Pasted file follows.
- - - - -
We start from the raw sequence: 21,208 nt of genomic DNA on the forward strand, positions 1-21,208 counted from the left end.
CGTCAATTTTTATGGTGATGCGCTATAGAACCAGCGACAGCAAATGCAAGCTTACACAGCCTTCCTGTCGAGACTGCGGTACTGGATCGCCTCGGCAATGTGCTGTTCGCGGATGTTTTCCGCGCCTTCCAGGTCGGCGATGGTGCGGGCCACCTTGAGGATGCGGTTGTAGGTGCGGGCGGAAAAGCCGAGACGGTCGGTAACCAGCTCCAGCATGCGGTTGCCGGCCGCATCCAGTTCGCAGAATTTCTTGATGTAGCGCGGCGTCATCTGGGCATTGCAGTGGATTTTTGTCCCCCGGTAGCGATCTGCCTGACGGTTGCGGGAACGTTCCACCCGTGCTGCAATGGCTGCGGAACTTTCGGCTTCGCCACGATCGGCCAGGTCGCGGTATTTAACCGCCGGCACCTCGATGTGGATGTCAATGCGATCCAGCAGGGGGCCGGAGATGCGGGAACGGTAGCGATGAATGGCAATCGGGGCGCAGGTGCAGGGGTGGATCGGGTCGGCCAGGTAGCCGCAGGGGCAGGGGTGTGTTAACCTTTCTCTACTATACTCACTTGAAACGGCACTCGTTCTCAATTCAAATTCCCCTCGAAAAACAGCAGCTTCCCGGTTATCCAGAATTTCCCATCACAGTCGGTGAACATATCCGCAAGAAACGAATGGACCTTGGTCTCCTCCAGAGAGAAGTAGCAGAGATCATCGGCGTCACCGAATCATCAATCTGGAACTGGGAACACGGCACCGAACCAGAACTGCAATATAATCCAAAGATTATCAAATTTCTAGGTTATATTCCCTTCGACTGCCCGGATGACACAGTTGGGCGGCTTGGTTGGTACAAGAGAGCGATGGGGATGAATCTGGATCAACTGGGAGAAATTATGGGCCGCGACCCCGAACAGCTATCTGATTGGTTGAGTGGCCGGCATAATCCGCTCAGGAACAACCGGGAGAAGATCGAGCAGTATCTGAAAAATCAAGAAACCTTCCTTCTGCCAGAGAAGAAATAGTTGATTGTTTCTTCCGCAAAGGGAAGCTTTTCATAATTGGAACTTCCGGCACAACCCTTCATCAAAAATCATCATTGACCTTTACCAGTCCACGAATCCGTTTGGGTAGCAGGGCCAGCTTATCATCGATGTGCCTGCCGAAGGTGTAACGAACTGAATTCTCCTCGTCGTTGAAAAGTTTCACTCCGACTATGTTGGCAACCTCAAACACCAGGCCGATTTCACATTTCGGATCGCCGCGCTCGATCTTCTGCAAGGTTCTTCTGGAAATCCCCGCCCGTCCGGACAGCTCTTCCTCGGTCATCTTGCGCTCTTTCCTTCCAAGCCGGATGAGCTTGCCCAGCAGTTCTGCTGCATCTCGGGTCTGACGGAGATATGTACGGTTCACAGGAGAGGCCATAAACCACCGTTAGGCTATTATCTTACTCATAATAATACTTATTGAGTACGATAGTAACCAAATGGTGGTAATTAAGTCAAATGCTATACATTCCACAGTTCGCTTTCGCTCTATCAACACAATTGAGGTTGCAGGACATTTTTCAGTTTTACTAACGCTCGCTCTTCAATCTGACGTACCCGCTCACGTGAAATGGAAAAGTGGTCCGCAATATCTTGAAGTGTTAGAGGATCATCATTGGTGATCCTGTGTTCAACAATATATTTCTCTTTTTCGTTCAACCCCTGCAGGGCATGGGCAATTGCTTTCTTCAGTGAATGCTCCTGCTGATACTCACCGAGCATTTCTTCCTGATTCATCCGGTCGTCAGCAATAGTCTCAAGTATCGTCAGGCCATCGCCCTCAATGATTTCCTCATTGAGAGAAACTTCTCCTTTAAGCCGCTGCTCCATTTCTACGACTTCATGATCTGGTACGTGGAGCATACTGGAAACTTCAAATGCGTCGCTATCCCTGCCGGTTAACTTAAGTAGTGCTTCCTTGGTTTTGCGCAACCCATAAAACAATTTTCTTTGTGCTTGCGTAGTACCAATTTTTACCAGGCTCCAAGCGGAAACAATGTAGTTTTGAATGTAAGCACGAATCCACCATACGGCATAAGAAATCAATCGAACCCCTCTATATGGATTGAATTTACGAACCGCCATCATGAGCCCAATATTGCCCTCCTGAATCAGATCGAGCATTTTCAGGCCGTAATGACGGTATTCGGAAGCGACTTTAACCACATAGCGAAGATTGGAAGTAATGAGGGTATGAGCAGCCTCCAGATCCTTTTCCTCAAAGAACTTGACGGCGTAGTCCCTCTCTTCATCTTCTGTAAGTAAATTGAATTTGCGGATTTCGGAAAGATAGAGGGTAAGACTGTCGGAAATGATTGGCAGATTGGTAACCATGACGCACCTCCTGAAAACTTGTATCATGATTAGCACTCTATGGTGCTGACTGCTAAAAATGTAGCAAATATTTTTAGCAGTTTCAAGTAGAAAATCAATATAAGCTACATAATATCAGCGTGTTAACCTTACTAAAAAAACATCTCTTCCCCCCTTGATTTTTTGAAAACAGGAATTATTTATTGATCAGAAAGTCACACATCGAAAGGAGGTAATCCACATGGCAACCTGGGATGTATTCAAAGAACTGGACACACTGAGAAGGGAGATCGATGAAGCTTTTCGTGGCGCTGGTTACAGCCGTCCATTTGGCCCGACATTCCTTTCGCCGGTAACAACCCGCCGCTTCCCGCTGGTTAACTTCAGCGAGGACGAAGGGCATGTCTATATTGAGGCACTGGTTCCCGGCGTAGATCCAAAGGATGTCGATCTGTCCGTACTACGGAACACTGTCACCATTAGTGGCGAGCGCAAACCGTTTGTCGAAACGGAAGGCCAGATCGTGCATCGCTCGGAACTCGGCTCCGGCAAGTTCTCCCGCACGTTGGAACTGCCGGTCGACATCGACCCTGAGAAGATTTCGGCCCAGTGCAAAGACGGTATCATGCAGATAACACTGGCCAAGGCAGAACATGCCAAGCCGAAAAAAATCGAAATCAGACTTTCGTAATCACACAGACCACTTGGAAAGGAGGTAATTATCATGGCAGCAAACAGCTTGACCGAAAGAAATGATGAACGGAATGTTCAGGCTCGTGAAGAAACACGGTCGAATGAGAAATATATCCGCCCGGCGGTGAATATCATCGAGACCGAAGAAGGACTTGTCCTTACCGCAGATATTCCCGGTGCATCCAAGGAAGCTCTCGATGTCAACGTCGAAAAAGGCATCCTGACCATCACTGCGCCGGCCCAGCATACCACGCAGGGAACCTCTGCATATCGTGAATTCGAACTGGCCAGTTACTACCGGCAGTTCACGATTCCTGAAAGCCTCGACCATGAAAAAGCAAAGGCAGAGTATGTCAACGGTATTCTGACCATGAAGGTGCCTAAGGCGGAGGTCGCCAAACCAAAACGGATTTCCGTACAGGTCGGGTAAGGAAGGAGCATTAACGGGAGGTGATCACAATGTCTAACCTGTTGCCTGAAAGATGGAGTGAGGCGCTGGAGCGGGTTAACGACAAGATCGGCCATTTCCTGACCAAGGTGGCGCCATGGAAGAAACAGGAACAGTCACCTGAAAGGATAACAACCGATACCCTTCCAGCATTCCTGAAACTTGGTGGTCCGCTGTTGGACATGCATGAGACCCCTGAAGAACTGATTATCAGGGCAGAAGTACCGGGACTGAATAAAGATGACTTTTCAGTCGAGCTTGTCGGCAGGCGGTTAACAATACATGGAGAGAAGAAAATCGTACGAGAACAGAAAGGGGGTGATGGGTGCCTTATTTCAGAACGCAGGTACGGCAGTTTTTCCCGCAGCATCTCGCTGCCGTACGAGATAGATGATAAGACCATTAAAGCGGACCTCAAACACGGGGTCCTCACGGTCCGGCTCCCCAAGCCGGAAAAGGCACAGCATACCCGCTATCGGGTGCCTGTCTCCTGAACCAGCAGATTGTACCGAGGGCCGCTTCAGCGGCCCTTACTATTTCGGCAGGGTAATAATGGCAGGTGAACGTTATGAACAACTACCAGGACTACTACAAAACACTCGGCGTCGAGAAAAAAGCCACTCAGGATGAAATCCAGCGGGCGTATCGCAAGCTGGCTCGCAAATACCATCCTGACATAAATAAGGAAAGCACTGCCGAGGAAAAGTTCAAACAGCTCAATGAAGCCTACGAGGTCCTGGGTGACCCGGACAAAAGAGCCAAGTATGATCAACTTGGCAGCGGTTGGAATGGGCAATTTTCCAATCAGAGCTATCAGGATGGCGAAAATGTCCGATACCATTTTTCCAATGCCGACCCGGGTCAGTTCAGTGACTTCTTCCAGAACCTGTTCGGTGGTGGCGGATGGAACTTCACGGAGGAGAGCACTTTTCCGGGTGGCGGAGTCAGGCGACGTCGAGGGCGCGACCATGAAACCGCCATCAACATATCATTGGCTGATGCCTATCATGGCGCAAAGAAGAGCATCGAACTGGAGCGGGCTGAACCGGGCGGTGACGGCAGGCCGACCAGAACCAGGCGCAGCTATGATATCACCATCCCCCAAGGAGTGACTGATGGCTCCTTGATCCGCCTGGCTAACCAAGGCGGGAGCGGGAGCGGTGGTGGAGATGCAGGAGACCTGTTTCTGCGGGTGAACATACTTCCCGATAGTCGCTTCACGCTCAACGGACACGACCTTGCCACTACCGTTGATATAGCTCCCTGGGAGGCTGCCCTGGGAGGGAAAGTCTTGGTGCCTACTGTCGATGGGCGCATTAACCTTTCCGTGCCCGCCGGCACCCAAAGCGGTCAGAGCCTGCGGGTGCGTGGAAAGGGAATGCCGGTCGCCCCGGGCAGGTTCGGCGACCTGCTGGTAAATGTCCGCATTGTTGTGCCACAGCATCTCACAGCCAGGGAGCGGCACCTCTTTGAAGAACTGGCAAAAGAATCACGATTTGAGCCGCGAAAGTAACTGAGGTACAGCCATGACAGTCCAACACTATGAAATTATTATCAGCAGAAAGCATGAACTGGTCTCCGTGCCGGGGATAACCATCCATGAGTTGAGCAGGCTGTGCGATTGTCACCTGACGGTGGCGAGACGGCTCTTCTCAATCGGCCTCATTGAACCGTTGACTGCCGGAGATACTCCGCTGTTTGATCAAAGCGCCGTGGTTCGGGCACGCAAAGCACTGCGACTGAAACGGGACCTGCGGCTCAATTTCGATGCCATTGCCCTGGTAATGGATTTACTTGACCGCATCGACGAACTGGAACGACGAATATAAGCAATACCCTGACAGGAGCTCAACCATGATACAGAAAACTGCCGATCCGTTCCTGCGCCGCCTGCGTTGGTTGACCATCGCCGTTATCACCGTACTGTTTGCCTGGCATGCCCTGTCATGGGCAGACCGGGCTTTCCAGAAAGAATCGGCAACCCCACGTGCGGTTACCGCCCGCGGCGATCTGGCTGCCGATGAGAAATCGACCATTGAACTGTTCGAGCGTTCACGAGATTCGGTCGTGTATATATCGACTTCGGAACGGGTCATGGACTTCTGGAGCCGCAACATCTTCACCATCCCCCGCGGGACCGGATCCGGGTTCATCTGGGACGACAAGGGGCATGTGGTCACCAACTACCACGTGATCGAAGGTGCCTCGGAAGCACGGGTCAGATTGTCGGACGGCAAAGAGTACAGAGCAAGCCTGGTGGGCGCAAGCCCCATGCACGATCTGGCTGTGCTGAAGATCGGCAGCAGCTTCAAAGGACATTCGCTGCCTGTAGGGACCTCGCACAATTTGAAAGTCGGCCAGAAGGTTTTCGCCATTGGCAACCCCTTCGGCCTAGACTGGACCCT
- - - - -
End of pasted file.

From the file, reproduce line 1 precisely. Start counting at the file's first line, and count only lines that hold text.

We start from the raw sequence: 21,208 nt of genomic DNA on the forward strand, positions 1-21,208 counted from the left end.